Monday, September 5, 2011

A Delta on Mars

The funny thing is not that scientists keep finding water landforms on Mars, but that we keep acting surprised that they do.

Here, in the center of this picture from the European Space Agency's Mars Express, shows a typical water delta -- a spot where water suddenly reaches a relatively flat plain and simply disperses, rather than forming a single channel -- exiting a crater. There's more information on the find here.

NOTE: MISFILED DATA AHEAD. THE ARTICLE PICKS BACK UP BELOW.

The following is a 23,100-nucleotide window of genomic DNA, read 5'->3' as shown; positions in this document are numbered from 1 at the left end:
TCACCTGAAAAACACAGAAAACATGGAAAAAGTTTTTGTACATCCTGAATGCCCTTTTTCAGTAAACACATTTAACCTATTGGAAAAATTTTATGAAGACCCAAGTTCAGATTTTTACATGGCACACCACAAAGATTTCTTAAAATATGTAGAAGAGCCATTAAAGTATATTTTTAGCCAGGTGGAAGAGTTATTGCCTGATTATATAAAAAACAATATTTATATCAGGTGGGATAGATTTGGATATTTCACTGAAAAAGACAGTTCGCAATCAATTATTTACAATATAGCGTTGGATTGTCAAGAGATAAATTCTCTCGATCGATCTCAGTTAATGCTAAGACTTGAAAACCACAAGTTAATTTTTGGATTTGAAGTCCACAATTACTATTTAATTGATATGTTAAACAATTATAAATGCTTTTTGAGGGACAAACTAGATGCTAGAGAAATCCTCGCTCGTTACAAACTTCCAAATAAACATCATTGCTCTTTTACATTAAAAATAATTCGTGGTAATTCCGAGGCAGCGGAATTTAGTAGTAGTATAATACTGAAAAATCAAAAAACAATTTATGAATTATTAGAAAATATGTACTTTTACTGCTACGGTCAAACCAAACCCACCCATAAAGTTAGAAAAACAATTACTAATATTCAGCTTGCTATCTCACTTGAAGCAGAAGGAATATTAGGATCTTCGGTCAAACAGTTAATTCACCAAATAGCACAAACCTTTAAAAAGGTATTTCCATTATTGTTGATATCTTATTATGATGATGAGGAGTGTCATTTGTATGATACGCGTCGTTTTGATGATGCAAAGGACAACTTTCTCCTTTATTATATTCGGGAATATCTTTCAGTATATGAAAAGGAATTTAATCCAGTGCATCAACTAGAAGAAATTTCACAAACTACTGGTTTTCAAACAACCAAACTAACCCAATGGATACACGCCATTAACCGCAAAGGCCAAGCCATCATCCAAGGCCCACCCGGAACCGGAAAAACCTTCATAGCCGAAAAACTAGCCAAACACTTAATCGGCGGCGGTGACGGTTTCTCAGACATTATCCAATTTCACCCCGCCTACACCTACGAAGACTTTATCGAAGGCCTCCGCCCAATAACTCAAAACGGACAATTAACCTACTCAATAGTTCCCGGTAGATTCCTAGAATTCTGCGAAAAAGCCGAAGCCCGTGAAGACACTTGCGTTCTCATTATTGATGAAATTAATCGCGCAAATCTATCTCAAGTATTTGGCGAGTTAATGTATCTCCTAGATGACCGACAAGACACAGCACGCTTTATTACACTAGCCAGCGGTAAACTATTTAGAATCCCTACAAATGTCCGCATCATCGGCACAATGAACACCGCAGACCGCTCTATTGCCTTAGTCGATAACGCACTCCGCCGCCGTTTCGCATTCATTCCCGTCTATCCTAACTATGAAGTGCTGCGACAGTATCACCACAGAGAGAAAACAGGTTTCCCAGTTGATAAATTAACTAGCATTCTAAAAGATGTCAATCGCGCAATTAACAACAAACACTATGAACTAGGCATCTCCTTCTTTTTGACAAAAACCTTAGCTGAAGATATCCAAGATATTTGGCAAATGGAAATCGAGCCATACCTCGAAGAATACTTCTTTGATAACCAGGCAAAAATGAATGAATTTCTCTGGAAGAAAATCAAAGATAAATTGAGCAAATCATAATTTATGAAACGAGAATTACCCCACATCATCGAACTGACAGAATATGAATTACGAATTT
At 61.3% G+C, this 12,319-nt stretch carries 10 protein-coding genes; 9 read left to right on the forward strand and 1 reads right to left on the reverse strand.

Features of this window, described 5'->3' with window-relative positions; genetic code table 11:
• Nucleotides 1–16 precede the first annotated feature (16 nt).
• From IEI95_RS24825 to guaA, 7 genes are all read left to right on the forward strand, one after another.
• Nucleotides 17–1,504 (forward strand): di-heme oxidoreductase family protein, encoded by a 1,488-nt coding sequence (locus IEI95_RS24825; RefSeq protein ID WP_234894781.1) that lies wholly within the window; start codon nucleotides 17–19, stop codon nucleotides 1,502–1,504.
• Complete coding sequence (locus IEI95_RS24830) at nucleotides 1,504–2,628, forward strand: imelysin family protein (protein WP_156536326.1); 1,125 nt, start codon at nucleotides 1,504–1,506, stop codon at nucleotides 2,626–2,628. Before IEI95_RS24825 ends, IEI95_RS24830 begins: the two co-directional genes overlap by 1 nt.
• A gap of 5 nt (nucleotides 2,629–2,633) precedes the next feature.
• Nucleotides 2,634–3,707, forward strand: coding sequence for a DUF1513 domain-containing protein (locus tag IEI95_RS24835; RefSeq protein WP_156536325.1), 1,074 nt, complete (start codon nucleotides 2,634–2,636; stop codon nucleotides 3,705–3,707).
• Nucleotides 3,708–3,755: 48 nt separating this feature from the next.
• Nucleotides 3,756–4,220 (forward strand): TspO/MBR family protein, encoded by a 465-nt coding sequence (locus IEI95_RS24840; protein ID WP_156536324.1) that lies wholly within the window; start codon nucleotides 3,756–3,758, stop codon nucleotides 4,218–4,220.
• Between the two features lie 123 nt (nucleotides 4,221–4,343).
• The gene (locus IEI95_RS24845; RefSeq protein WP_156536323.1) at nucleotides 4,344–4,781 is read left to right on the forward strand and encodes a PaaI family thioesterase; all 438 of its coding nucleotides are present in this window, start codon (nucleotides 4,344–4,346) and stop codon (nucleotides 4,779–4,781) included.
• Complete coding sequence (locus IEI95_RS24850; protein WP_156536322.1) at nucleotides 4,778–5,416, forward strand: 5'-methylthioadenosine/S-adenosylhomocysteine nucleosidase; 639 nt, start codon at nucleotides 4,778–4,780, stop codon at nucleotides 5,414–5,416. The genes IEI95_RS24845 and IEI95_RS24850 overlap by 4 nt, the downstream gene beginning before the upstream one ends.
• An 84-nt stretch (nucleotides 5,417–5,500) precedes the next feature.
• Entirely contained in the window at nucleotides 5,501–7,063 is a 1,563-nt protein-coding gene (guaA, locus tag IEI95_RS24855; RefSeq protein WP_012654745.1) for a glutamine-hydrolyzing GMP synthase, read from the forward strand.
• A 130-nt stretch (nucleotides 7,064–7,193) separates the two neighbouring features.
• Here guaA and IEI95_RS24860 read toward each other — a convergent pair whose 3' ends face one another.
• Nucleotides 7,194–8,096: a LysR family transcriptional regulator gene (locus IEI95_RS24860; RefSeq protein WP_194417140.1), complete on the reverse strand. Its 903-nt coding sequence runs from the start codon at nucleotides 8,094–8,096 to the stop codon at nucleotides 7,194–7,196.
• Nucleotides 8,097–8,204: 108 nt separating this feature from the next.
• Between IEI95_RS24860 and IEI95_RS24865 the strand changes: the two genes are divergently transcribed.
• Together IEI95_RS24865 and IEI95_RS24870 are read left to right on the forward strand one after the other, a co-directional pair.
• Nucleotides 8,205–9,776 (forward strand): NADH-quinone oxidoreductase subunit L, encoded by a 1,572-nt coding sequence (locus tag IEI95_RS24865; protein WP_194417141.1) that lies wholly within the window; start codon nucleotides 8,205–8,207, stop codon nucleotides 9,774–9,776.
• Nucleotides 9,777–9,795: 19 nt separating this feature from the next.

Is it crazy of me to still want to go to Mars? Really. I'd love to go there, wander around a bit. I think that's part of the reason I've written "The Hermit of Iapetus," and want to work it from a longish short story into a novel. I know I will not set foot on Mars in my lifetime. It ain't in the technology nor the budget. I may only get to see it the way Ray Bradbury got to see it: By writing about it. And to do that, first I have to finish writing a story based on one of Saturn's moons. But that's okay. At least I'm out in space somewhere.

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